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Notes On SSB RFI In Homebrew SO2R Box

Chasing down the RFI caused by inserting all of the home-brewed SO2R components into the station set up was a useful hands-on experiment. Annoying, but certainly educational.  I verged on ordering the ARRL RFI tome, but now the thing is fixed, owning the reference seems less urgent.  Might be worth reading though…..probably quicker than re-inventing each technique personally.

To start, the shack layout resulted in a few less than ideal situations. Both radios are side-by-side, separated by about 300mm. The computer that logs and controls both radios is on a rolling cart normally kept close to the station desk. The computer was also being introduced into the audio chain as the DVK, and I was also working towards routing the mic audio through the sound card full time. The cramped space on the desk is further reduced by the antenna switching controls and an antenna tuner. One set of bandpass filters is built into a relatively large computer case, and that occupies much of the top shelf.

No RF problems were noticed on CW, but on SSB the audio was terrible, and I got many reports to that effect. Apologies to those who were exposed to it.

The unshielded plastic enclosures used may have contributed to the problem, but so far most of the trouble has been corrected by applying the normal RFI kludge, clamp on ferrites.  Shielded enclosures probably can’t make the problem any WORSE though.

The audio stream for the Yaesu FT-920 was relatively easy to clear up. Three or four turns of cable through one or two ferrites seemed to do the trick. The K2 was more difficult to tame, but it was also the furthest from the computer. I expect that the longer audio cables needed to reach the K2 made better antennas for picking up the stray RF. The cables used are a mix of CAT-5 and shielded RCA audio cables. The CAT-5 cables carried the mic audio, PTT and CW from the So2R box to either radio.

In addition to the ferrites, I also routed the audio from the computer through an isolation transformer. That step alone almost completely solved issues with the FT-920.  Using a separate power supply for the SO2R box resulted in acceptable audio –  better, but not BEST.

Two of the issues were a big surprise – and I only discovered them as RFI ingress points because I reached the point where I was determined to cover every base.  The separate power supply was an issue that was unexpected, but should not have been.  NT4D has made that point to me several times over the years.  Unfortunately good advice often falls on deaf ears.  I have heard the gospel now….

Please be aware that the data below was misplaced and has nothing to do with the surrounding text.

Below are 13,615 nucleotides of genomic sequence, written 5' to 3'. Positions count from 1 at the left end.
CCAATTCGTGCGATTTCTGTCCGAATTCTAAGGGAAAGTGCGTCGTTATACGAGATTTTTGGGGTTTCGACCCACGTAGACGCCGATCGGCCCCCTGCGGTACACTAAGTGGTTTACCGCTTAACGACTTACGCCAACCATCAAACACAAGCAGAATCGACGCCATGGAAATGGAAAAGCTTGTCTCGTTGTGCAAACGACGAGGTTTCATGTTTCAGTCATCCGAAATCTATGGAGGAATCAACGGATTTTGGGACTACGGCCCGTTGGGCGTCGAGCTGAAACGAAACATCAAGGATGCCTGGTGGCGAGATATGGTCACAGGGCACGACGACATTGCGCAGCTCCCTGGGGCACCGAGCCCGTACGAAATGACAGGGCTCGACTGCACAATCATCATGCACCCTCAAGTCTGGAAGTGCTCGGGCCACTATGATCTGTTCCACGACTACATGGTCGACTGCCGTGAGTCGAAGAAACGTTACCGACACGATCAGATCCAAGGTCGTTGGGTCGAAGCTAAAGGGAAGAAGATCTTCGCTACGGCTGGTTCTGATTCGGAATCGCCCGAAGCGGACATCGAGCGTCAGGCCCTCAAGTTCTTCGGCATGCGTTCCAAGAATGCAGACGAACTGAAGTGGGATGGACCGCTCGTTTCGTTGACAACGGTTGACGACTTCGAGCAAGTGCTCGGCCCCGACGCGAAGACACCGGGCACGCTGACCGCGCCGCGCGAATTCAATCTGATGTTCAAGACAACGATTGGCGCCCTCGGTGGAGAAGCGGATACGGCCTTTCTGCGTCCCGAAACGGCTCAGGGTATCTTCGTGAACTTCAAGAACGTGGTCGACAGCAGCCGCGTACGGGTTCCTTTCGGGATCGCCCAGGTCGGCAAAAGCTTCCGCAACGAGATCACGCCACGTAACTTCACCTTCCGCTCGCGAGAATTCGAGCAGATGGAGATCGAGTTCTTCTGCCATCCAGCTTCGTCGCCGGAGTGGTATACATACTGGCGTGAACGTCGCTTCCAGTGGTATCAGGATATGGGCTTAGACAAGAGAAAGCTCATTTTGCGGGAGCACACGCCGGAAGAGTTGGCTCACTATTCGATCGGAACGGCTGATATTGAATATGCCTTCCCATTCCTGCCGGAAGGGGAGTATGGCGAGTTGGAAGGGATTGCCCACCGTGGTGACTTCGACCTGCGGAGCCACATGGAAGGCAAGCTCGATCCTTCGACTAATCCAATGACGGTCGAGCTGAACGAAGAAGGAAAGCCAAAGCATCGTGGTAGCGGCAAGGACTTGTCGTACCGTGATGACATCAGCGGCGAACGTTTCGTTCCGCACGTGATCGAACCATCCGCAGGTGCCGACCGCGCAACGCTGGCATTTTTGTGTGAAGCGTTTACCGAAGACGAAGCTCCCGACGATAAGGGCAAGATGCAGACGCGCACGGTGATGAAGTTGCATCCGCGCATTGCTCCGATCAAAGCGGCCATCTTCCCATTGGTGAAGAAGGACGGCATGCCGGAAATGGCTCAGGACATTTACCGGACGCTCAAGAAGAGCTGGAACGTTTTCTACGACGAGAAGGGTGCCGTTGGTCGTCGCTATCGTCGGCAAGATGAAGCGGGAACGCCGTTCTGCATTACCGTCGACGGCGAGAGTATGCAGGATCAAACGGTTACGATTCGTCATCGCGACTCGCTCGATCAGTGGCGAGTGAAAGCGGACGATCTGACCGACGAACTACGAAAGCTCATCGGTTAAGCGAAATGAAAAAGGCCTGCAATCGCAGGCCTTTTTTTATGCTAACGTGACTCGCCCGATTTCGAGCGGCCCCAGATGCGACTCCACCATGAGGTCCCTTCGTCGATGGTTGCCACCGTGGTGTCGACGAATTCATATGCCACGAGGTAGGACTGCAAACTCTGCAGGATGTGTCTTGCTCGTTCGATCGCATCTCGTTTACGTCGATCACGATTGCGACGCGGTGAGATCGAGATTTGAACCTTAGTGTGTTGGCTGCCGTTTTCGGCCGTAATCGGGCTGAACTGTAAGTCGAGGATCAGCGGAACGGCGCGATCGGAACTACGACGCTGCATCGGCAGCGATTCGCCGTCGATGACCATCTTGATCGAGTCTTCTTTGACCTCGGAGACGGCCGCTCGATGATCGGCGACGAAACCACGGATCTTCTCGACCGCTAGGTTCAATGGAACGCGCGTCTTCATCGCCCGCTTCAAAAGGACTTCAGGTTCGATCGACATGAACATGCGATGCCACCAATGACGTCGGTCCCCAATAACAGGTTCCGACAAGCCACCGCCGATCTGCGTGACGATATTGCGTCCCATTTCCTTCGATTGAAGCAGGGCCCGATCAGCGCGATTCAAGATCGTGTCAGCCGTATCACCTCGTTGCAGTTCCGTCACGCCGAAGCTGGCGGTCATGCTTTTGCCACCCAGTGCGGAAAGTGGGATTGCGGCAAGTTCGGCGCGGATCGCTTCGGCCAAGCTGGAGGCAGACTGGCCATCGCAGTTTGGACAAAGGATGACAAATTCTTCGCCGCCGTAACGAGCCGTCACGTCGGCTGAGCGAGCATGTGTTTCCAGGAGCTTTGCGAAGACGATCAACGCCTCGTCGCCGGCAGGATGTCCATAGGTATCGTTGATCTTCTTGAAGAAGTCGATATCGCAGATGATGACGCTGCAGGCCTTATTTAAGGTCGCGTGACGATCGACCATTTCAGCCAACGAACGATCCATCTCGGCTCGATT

The one that I really dd not expect was that the PTT line might be an RFI source.  It became obvious this was a source when I methodically disconnected various cables on the K2 end of the chain.  Low and behold, once the PTT line was disconnected from the SO2R box – no more RFI.

I may now re-visit the entire chain, substituting a better quality cable to see if there is any difference or if fewer ferrites might be required.  It took three ferrites with about five turns on each to subdue the RFI ingress from the PTT line.

Here’s a summary of the mitigation steps taken to end the RFI issues.

Problem #1:
Power supply – One source of RFI problems was sharing the radio power supply with the SO2R box. Putting the SO2R box on a separate wall wart helped a lot.

Problem #2:
SO2R box cabling. Because of the shack layout, the SO2R cables are all pretty long. Putting ferrites on all cables more or less solved the problem with the FT-920. Still had RFI on the K2.

Problem #3:
Added .01 bypass caps across all of the relay coils and DC connections in all switch boxes.

Problem #4:
Didn’t really have ferrites on ALL of the cables. I really didn’t expect the PTT line to be an RFI issue, but solving the RFI problem on the K2 required ferrites on both ends of the PTT line(at the radio mike jack, and at the relay output in the SO2R box), as well as on the foot switch itself(at the SO2R box). While I was at it I added ferrites to the DC power cords too. It took three ferrites right at the mike jack on the radio end, so that may have been the real source of ingress.

Problem #5: Add isolation transformer in line with audio from the computer before going into the SO2R box.  Putting the transformer at the input to the SO2R box was an arbitrary choice – I don’t know if its location in the audio stream is of great consequence in mitigating the RFI.  Its placement there ensured only one transformer was required, since all audio is routed through that location, not being split until later in the SO2R box.  The location was convenient – perhaps not ideal.

Caveat: It is possible I also did something else inadvertently which helped solve the problem, but after a couple of weeks of head scratching and trial and error, I can say that UNdoing any one of #1 thru #5 will re-introduce some amount of RFI.

The problem with the PTT line really has me perplexed, but I guess it is in close proximity to the audio cable at the radio mike jack, so any RF on the PTT line is probably getting into the audio there.

After all of the trial and error, my impulse in the future will be to add ferrites on all control cables on both ends, and immediately after they enter/exit each device.

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